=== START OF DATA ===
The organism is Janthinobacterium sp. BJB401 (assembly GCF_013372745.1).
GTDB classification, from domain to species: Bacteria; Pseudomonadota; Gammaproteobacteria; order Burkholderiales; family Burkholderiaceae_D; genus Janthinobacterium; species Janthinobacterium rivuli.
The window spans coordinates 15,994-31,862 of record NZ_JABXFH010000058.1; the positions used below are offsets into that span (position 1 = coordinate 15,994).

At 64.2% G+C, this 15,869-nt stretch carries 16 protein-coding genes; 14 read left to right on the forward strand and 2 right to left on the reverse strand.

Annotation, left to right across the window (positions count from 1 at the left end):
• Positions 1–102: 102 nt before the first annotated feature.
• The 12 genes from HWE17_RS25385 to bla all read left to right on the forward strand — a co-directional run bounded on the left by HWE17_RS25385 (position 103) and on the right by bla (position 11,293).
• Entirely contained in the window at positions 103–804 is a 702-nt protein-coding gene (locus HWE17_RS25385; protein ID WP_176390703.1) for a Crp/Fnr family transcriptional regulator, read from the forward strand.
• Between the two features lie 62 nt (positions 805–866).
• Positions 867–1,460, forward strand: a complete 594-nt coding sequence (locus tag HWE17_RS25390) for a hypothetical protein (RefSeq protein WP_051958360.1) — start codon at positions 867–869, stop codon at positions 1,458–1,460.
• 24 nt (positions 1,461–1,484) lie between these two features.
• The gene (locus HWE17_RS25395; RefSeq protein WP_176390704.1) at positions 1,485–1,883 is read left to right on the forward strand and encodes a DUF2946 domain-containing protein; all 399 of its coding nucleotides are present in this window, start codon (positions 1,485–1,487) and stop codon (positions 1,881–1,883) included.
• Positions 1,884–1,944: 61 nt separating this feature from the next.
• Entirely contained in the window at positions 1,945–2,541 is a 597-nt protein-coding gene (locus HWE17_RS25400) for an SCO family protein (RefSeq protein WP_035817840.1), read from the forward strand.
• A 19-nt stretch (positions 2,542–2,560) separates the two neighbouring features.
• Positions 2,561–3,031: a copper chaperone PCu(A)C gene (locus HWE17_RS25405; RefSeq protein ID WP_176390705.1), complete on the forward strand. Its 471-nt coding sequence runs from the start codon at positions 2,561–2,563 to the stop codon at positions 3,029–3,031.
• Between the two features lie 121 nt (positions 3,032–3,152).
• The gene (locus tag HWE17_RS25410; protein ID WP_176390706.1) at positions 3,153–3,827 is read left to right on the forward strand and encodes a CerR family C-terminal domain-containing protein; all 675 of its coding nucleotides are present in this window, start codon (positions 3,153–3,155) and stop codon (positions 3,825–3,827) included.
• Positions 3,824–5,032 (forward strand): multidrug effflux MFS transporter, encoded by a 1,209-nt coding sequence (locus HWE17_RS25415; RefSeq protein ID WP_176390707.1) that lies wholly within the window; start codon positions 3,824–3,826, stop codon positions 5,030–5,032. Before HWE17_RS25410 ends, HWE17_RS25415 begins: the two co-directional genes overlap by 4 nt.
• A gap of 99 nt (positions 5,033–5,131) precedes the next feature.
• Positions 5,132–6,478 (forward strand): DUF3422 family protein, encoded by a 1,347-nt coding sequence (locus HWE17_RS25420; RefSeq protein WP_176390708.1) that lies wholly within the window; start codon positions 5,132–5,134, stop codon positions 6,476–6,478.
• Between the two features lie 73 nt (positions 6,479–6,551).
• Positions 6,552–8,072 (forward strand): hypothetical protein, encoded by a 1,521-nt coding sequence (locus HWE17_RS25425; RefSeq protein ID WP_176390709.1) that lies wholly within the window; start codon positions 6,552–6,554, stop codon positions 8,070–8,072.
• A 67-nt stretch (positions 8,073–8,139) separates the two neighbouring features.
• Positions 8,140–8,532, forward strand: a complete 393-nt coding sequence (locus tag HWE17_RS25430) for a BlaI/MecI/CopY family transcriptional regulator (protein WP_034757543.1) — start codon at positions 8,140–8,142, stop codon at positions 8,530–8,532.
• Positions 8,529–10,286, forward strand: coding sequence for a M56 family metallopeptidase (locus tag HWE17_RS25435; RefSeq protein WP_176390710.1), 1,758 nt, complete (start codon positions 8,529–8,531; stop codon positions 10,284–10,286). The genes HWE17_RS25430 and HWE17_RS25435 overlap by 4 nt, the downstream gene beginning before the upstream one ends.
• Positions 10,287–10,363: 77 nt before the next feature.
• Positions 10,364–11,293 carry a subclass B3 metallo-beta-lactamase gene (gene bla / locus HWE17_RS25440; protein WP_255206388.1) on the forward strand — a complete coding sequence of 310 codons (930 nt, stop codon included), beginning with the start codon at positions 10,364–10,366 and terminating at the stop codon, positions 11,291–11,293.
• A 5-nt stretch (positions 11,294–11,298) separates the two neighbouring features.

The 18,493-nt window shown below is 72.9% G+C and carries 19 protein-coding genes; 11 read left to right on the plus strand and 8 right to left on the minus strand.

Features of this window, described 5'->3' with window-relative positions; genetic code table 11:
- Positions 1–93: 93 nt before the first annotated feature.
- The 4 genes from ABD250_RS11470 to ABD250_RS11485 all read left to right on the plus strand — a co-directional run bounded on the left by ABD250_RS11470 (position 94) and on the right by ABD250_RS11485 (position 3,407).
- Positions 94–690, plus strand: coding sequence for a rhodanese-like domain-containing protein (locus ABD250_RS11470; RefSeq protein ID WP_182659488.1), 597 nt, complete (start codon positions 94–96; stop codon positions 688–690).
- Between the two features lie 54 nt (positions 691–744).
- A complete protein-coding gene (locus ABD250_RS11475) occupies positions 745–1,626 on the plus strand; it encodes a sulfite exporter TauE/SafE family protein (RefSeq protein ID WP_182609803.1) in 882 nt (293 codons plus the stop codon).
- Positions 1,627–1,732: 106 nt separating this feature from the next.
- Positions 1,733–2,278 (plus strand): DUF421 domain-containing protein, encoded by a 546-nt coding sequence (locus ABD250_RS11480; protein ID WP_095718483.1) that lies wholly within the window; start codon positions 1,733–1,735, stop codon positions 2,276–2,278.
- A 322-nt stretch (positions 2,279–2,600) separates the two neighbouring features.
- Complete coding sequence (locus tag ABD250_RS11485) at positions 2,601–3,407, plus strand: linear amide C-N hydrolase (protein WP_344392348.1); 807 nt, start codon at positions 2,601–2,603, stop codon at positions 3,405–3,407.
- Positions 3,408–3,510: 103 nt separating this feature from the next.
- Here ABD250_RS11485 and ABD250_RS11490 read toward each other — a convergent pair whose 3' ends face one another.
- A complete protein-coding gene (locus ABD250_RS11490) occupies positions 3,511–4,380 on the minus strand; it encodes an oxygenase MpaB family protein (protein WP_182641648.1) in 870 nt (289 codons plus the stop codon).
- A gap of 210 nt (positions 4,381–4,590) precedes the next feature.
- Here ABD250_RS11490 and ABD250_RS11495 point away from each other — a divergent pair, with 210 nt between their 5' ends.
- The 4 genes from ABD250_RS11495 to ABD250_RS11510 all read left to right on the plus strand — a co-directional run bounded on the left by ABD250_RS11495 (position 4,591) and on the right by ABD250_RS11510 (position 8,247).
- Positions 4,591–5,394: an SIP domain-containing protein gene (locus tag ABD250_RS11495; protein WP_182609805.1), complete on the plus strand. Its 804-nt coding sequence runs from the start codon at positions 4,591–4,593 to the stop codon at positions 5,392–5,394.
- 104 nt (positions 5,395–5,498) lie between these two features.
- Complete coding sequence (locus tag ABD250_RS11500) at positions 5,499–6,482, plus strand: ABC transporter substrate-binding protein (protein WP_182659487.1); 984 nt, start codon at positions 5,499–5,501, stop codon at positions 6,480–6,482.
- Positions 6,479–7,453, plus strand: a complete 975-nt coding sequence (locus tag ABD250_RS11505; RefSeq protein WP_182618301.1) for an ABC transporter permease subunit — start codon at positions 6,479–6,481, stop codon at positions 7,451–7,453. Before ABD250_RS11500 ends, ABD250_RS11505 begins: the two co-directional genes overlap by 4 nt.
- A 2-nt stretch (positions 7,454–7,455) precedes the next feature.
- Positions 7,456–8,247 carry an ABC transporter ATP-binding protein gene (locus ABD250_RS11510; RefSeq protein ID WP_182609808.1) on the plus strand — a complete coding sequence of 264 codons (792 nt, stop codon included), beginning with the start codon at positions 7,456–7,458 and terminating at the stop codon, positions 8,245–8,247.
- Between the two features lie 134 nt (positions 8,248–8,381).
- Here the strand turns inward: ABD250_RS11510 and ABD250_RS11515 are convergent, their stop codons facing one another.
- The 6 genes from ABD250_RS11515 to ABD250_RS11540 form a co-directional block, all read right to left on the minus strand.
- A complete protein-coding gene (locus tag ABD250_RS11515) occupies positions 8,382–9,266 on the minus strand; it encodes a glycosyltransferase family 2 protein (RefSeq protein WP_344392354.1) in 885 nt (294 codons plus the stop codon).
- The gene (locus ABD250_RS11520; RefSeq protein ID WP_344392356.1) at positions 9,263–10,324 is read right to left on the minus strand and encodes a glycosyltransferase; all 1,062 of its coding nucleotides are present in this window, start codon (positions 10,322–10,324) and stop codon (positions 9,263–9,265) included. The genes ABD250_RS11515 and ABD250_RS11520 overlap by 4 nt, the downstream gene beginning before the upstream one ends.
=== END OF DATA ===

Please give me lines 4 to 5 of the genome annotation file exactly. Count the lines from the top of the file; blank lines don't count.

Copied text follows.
At 64.2% G+C, this 15,869-nt stretch carries 16 protein-coding genes; 14 read left to right on the forward strand and 2 right to left on the reverse strand.

Annotation, left to right across the window (positions count from 1 at the left end):